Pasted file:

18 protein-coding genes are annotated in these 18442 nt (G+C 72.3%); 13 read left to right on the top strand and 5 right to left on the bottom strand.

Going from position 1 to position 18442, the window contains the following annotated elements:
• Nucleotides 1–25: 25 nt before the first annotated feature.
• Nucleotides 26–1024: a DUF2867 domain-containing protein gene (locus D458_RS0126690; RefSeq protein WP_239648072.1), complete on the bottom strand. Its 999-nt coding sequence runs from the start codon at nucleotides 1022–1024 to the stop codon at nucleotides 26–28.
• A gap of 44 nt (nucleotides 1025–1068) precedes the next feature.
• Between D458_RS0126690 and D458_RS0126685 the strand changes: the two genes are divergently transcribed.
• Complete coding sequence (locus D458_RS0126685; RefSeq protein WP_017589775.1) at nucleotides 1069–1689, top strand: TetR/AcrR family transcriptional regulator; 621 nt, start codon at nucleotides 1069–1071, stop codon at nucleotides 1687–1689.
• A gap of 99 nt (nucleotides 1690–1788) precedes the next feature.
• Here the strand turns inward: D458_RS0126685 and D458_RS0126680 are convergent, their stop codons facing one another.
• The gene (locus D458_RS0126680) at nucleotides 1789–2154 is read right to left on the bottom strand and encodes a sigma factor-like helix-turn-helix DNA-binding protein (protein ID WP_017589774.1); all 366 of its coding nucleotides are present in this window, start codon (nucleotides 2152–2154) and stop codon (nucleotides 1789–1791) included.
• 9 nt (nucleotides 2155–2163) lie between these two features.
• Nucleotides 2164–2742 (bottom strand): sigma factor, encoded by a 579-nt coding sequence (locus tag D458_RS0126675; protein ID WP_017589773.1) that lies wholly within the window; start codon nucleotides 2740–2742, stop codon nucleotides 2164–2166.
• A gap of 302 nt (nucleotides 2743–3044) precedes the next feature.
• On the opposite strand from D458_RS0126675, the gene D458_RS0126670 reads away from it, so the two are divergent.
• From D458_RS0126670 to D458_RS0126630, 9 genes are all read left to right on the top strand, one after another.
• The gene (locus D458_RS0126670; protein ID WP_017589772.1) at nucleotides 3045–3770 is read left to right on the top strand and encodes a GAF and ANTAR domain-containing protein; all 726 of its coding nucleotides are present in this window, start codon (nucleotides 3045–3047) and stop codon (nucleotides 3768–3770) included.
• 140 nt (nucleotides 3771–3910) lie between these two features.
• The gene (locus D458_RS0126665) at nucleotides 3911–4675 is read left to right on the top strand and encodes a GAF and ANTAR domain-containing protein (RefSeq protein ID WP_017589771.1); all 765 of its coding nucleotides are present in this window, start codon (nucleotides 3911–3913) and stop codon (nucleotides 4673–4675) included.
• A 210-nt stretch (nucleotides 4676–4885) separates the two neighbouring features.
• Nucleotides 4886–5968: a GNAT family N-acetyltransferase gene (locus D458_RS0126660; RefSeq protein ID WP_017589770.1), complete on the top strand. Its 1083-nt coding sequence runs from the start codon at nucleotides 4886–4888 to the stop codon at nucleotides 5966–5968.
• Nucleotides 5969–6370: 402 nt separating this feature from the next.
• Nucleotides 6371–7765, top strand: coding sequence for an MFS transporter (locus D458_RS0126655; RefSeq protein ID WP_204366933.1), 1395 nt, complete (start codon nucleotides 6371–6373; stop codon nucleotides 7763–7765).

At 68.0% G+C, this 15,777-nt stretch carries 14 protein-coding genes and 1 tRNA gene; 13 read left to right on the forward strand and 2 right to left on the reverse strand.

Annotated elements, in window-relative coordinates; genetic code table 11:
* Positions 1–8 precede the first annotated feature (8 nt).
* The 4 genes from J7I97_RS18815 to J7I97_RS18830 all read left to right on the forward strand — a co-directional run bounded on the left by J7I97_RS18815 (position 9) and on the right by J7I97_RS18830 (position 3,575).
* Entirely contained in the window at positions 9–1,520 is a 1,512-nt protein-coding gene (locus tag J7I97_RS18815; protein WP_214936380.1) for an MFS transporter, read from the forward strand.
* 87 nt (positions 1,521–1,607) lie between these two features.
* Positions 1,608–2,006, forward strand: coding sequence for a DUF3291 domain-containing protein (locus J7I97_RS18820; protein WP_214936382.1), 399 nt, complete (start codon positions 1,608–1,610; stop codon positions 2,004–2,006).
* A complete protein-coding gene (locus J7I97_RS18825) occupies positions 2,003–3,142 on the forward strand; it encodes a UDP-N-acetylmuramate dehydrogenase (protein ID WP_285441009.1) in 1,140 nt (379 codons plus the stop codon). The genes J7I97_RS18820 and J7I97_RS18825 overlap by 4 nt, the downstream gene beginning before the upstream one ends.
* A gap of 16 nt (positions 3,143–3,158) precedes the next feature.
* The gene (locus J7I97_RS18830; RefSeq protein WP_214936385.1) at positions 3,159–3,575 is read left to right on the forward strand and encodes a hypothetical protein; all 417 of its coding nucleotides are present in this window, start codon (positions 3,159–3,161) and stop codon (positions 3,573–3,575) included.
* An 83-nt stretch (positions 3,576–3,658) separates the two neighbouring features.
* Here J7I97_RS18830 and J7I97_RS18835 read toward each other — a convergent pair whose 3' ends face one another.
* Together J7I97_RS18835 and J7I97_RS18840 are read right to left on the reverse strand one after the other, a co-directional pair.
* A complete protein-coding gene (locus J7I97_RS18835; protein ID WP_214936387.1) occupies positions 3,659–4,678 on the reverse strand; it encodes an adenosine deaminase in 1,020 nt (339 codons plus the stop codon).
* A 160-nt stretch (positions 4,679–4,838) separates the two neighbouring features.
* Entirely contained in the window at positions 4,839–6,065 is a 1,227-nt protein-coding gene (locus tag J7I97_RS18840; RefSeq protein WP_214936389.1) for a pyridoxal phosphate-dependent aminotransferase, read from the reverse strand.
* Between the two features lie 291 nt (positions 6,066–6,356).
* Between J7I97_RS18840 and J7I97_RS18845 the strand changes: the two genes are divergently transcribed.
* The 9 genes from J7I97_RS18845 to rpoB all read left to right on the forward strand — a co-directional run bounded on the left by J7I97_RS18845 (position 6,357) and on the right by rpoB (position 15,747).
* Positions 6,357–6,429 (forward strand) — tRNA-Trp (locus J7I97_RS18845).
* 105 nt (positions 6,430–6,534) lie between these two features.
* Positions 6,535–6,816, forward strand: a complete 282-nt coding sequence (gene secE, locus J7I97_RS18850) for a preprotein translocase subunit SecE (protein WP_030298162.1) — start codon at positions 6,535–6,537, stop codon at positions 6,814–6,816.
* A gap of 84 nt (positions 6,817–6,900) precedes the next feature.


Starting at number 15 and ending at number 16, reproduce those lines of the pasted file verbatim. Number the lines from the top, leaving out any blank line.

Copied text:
• From D458_RS0126670 to D458_RS0126630, 9 genes are all read left to right on the top strand, one after another.
• The gene (locus D458_RS0126670; protein ID WP_017589772.1) at nucleotides 3045–3770 is read left to right on the top strand and encodes a GAF and ANTAR domain-containing protein; all 726 of its coding nucleotides are present in this window, start codon (nucleotides 3045–3047) and stop codon (nucleotides 3768–3770) included.